OECD/EFSA Workshop on Developmental Neurotoxicity (DNT): the use of non-animal test methods for regulatory purposes

18 October 2016



The consequences of chemical exposure can be specific for the developing nervous system or be more pronounced and prolonged (or even permanent) compared to the adult nervous system. This is due to a number of fundamental differences, including:

  1. The proper development of the nervous system depends on the precise timing of a wide variety of interdependent development processes. Disturbance of such timing can result in permanent alterations in the structure and/or function of the brain.
  2. There are biological processes that occur during neurodevelopment that do not occur at all, or to a much smaller extent, in the developed organ. They comprise stem cell proliferation, cellular differentiation and migration, and cellular maturation (e.g., extensive neurite growth). Thus, a wide variety of developmental processes occur that may be targets for xenobiotic stressors, many of which are specific to the developing brain.
  3. Several parameters related with absorption, distribution, metabolism and excretion (ADME) distinguish the developing brain from the adult brain. These comprise the function of the blood–brain barrier (BBB) and metabolic capacities of various cell types. Thus, active site toxicant concentrations may differ.

Developmental neurotoxicity (DNT) has been regarded as an area in need of methods development, as well as use in regulatory decisions, with a critical need for time- and cost- efficient predictive in vitro testing methods. A series of workshops held over the past decade have fostered the development of in vitro assays that assess the impact of chemicals on cellular processes critical to normal brain development, including: neural proliferation, differentiation, migration, neurite outgrowth, synaptogenesis, and neural activity (CAAT DNT workshops and ISTNET workshop). Many of these assays have been used to derive mechanistic information for limited numbers of chemicals. Only a few have been used to screen large numbers of chemicals.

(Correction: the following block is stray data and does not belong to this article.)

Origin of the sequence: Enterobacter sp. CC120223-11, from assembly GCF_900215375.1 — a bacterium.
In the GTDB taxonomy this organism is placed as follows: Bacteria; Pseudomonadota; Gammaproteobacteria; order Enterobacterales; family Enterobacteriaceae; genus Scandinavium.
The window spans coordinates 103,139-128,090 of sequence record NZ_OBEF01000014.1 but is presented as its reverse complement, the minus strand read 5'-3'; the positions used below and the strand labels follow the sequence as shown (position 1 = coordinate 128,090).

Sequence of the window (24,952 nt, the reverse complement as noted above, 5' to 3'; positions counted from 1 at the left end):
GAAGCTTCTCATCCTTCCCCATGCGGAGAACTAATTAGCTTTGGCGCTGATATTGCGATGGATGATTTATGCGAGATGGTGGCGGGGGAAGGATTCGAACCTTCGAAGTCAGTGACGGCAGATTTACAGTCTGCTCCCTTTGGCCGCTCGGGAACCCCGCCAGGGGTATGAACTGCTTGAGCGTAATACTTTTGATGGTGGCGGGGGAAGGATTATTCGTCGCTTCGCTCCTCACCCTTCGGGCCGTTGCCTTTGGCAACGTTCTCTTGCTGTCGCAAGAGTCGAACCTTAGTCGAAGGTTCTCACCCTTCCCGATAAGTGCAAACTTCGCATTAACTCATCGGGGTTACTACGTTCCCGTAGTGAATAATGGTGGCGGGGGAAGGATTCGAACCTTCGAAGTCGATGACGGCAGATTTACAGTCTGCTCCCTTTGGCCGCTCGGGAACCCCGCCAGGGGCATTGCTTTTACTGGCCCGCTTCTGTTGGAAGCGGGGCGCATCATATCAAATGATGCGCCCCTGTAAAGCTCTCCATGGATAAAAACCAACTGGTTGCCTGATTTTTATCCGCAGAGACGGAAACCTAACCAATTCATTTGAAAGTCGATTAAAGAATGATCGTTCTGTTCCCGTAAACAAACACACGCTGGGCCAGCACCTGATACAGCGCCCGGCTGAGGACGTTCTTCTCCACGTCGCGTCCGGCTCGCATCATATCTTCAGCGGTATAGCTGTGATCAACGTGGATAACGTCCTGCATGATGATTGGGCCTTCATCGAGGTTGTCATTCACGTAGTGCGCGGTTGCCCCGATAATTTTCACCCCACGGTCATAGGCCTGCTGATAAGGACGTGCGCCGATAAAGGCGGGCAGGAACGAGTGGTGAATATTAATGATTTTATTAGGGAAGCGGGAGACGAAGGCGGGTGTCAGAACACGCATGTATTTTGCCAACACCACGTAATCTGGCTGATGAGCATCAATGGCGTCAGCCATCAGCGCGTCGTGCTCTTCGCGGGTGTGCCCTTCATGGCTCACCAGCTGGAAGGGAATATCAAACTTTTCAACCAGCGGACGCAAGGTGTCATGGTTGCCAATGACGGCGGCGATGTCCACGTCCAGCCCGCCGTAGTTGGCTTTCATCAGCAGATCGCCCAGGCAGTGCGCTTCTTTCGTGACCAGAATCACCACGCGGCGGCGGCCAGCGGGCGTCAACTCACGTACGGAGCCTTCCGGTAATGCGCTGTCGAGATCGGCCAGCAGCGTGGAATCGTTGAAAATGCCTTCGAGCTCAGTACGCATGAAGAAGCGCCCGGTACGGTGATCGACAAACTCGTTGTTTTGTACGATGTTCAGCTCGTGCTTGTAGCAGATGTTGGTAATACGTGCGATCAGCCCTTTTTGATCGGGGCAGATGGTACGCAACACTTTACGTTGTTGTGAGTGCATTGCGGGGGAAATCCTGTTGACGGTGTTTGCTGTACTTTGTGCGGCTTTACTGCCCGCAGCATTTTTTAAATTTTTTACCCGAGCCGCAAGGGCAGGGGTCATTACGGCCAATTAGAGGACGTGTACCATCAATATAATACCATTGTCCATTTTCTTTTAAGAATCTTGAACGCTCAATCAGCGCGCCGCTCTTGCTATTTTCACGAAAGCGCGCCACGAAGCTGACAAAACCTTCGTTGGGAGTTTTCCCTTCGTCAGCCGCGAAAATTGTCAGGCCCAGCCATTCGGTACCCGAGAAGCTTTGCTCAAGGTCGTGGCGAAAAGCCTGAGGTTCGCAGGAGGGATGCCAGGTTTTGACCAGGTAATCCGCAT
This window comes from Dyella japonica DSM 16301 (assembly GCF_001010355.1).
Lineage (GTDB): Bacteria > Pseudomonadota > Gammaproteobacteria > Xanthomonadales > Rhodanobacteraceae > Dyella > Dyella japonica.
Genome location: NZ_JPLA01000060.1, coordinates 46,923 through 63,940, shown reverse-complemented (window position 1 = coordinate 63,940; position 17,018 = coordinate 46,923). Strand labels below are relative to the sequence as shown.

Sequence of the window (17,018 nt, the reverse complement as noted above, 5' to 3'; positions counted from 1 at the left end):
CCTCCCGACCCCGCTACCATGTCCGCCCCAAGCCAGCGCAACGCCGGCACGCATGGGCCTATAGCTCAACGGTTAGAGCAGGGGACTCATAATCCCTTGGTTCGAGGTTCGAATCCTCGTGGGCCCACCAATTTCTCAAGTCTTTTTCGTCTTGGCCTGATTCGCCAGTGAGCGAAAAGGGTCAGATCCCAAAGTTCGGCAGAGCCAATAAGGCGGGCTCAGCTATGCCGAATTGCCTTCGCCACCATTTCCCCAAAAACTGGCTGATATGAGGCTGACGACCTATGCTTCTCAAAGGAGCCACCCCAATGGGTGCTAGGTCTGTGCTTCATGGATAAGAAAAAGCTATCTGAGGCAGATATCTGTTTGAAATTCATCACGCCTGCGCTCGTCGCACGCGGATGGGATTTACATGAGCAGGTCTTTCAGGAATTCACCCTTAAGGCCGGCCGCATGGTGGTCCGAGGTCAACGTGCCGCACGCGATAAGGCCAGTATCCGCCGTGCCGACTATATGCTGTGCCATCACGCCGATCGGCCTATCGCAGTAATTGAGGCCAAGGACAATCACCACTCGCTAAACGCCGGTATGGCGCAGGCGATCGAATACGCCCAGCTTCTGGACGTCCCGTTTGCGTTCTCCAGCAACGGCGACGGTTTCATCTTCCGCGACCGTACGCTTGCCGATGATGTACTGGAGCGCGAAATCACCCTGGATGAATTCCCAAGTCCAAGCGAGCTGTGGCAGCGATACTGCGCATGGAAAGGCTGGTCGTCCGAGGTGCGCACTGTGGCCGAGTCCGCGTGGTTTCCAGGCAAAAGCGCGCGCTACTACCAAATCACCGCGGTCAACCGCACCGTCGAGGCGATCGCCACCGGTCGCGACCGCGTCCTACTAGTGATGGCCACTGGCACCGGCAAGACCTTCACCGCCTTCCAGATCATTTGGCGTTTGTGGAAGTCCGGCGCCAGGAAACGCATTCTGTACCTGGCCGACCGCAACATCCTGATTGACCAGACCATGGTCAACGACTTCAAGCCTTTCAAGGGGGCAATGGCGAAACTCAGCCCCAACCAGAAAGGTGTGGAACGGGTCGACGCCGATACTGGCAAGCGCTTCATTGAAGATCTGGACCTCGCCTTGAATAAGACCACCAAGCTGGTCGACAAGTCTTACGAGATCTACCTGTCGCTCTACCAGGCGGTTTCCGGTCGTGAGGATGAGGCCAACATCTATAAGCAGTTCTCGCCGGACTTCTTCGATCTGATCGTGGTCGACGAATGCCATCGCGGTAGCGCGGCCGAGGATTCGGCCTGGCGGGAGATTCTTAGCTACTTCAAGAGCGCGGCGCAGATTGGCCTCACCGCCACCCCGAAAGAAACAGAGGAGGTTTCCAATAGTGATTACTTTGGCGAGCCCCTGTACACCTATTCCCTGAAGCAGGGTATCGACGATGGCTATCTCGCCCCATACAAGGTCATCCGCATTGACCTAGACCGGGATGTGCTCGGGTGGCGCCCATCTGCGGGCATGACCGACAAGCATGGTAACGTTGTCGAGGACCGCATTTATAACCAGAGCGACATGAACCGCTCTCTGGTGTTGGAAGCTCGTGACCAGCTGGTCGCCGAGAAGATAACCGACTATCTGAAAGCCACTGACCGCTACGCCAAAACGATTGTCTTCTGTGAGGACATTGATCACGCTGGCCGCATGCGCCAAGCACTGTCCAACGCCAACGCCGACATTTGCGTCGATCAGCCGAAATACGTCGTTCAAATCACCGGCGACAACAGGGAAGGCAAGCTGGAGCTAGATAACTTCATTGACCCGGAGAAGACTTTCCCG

These datasets and the mechanistic information that derive from in vitro DNT assays can be used to address two specific regulatory needs:

  1. The first is the use of DNT in vitro data for inclusion in weight of evidence (WoE) or integrated approaches to testing and assessment (IATA) approaches for chemical-specific assessments.
  2. The second is a need for prioritization (for further testing) of thousands of chemicals used in commerce for which there is no data at all on their potential to cause DNT. 

Both of these needs require the development and use of a battery of DNT in vitro assays (and possible inclusion of alternative species). However, this battery must be designed in a fit for purpose manner for the above two different requirements. This means, for example, that use of the battery for screening and prioritization purposes may necessitate a broader acceptance of uncertainty in the assays and resulting data compared to use in chemical specific assessments. The latter will require a higher degree of validation due to regulatory decisions that may restrict chemical production and use, while the former will only suggest that further testing may be required. Thus, as development of the battery proceeds, the use of the assays, and the state of their validation may vary depending on problem formulation, i.e. screening purposes versus hazard identification and risk assessment. 

To accelerate the development and facilitate regulatory use of such tools, a workshop is co-organized by EFSA and the OECD.

Objectives of the meeting

  1. Develop consensus on which testing battery of alternative DNT methods could be applied right now and used in a fit for purpose manner for each of the following:

    • Chemical screening for prioritization, or
    • Hazard identification for specific chemical risk assessment
  2. Depending on the level of readiness of the alternative test methods, identify what next steps are needed to encourage the regulatory use of the alternative methods (e.g. more precise test method description; better definition of limitations and applicability domain; frameworks for defining “fit for purpose”; Test Guideline Development) either individually or in combination.
  3. Outline what could become an integrated approach to testing and assessment (IATA) for the purposes for screening and prioritization or for hazard assessment.


Do not hesitate to contact Andrea Terron (content matters) at andrea.terron [at] efsa.europa.eu and Claudia Timanti (organisational matters) at conferences [at] efsa.europa.eu.


Programme (245.8 KB)
Participant List (352.94 KB)
1. HALLDORSSON (1017.12 KB)
2.CROFTON (3.63 MB)
4.SOLECKI (760.47 KB)
5.HUUSKONEN (308.89 KB)
6.REAVES (355.93 KB)
7.BARONE (1.49 MB)
8.SCHMUCK (1.22 MB)
9.MARTY (582.94 KB)
10.PRICE (1.83 MB)
11.LEIST (863.06 KB)
12.FRITSCHE (12.08 MB)